A team of U.N. experts arrived at Ukraine’s Zaporizhzhia atomic plant complex on Thursday to assess the risk of a radiation disaster after being delayed several hours by shelling near the site.
Russia and Ukraine accused each other of trying to sabotage the mission of the International Atomic Energy Agency (IAEA) to the plant in southern central Ukraine, which is controlled by Russian forces but operated by Ukrainian staff.
Conditions at the nuclear plant, Europe’s largest, have been unravelling for weeks, with Moscow and Kyiv regularly trading blame for shelling in the vicinity and fuelling fears of a Chornobyl-style radiation disaster.
A Reuters reporter saw the IAEA team arrive in a large convoy with a heavy presence of Russian soldiers nearby. A Ukrainian source with knowledge of the situation told Reuters the mission “may turn out to be shorter than was planned”.
Russia’s Foreign Minister Sergei Lavrov said Moscow was doing everything to ensure that the plant could operate safely, and for the IAEA inspectors to be able to complete their tasks.
“In the event of further attempts by Kyiv to disrupt their work with shelling or sabotage, the entire responsibility for the consequences will fall entirely on the Zelensky regime and its handlers and their “support group” in the West,” the Russian foreign ministry said in a statement, referring to Ukraine’s President Volodymyr Zelenskiy.
Earlier, Ukraine’s state nuclear company Energoatom said Russian shelling had forced the shutdown of one of only two operating reactors at the site, while Moscow said it had thwarted a Ukrainian attempt to seize the plant.
A Reuters reporter in the nearby Russian-controlled town of Enerhodar said a residential building was struck by shelling, forcing people to take cover in a basement. It was not possible to establish who had fired.
The Russian-installed governor of Zaporizhzhia district, Yevgeny Balitsky, said at least three people had been killed and five wounded in what he said was Ukrainian shelling of Enerhodar that had also destroyed three kindergartens and the House of Culture. Power to the town had been cut in the morning, he said.
IAEA chief Rafael Grossi told reporters early on Thursday in the city of Zaporizhzhia, 55 km (34 miles) from the plant, he was aware of “increased military activity in the area” but would press ahead with the plan to visit the facility and meet staff.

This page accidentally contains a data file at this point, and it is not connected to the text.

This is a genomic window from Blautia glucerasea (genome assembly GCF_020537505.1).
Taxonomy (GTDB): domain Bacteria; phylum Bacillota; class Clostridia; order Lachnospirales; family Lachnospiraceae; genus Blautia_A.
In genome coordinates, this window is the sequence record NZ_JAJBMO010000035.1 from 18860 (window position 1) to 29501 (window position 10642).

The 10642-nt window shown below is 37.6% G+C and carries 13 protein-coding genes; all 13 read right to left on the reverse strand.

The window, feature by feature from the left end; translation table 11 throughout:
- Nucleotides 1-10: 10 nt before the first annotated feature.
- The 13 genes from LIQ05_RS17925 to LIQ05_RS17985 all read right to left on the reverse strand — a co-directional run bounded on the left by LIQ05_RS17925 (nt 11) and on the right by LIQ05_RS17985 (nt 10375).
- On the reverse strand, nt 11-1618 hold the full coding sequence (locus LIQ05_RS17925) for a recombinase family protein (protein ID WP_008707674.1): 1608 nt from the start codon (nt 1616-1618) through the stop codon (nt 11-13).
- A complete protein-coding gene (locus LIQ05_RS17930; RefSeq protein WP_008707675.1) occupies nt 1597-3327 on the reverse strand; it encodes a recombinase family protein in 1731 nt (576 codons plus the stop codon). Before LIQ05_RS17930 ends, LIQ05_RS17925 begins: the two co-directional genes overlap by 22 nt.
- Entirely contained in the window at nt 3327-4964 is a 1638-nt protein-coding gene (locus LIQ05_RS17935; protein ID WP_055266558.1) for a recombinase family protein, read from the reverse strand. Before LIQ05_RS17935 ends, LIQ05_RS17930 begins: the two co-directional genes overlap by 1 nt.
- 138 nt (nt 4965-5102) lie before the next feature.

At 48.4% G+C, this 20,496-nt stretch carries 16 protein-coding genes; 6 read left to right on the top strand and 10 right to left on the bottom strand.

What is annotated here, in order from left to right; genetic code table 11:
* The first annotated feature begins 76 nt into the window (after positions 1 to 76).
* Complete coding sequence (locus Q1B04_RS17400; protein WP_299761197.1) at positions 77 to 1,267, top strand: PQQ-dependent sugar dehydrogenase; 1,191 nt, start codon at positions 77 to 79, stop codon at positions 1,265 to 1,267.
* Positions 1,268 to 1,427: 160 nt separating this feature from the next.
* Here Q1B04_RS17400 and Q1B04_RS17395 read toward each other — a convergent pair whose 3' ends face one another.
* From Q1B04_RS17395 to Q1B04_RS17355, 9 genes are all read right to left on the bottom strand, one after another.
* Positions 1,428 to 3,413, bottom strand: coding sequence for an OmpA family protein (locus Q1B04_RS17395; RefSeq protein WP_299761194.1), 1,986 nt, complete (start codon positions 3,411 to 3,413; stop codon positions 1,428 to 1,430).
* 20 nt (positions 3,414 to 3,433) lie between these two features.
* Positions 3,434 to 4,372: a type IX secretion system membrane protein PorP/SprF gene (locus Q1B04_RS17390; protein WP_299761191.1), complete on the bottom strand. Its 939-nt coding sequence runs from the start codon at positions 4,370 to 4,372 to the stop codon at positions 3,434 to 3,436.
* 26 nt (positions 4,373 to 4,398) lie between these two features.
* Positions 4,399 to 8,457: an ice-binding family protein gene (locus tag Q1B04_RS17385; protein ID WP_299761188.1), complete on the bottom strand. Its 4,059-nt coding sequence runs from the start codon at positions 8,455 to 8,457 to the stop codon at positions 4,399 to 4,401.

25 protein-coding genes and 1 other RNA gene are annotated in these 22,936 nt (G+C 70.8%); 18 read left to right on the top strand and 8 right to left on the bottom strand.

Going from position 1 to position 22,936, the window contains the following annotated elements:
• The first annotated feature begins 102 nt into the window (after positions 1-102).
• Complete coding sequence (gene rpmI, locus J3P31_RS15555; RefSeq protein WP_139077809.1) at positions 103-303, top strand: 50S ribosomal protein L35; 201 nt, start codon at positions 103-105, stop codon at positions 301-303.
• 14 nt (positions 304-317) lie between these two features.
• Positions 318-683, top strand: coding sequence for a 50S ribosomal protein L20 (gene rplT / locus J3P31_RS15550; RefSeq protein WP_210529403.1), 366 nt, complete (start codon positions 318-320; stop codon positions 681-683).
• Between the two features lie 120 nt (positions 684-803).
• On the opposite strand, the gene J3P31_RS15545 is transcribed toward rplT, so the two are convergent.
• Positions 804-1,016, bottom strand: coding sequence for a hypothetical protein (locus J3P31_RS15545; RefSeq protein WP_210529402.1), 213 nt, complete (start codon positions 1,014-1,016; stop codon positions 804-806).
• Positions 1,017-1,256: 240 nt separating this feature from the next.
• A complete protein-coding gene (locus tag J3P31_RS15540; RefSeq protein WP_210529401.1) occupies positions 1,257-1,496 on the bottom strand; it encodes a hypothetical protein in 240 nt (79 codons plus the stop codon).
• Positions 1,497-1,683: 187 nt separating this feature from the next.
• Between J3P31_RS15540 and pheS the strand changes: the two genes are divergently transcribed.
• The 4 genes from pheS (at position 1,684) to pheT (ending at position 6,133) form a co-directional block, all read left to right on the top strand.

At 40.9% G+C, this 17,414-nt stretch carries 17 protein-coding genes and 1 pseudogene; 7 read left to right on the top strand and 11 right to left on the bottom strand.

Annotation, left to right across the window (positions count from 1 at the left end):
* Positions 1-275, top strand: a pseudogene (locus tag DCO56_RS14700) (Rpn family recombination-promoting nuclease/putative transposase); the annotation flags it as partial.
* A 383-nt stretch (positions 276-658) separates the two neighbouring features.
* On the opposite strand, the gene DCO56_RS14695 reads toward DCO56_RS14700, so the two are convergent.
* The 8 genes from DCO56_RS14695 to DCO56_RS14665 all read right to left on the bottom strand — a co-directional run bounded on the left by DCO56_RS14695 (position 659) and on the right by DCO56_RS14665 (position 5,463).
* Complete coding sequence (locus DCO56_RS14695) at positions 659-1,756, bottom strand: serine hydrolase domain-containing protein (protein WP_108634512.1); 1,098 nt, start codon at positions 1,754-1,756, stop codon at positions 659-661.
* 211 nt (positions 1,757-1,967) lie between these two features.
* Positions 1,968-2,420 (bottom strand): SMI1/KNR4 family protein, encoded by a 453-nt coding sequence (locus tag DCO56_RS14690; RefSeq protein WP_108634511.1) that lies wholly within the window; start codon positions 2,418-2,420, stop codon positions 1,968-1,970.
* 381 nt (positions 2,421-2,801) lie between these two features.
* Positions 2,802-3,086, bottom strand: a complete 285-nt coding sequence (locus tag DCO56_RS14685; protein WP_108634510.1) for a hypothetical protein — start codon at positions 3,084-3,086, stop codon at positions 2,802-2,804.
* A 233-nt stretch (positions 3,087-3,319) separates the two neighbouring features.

The IAEA inspectors, wearing body armour and travelling in white, armoured land cruisers with UN markings on their sides, had been held at the first check point outside the city following the shelling reports.
Moscow accused Ukrainian forces of trying to seize the plant hours before the IAEA team was due to arrive.
Russia’s defence ministry said up to 60 Ukrainian troops had crossed the Dnipro river, which divides territory held by the two sides, in boats at 6:00 a.m. local time (0300 GMT), in what it said was a “provocation” aimed at disrupting the IAEA visit.
The ministry said “measures had been taken” to destroy the opposing troops, including use of military aviation.
A local Russian-installed official, Vladimir Rogov, later said “around 40” of the 60 Ukrainian troops had been killed. Russian troops also captured three Ukrainian servicemen during the assault on the plant, he added.
Ukrainian officials have welcomed the IAEA visit, expressing hope that it will lead to the demilitarisation of the plant. They say Russia has been using the plant as a shield to hit towns, knowing it will be hard for Kyiv’s forces to return fire.
They have also accused Russian forces of shelling the plant, which Russian officials deny.
Reuters journalists who followed the IAEA convoy before being ordered to turn back due to the dangerous conditions said that while they were in the city of Zaporizhzhia during the night, they had seen flashes of explosions in the sky.
They could not verify who was responsible.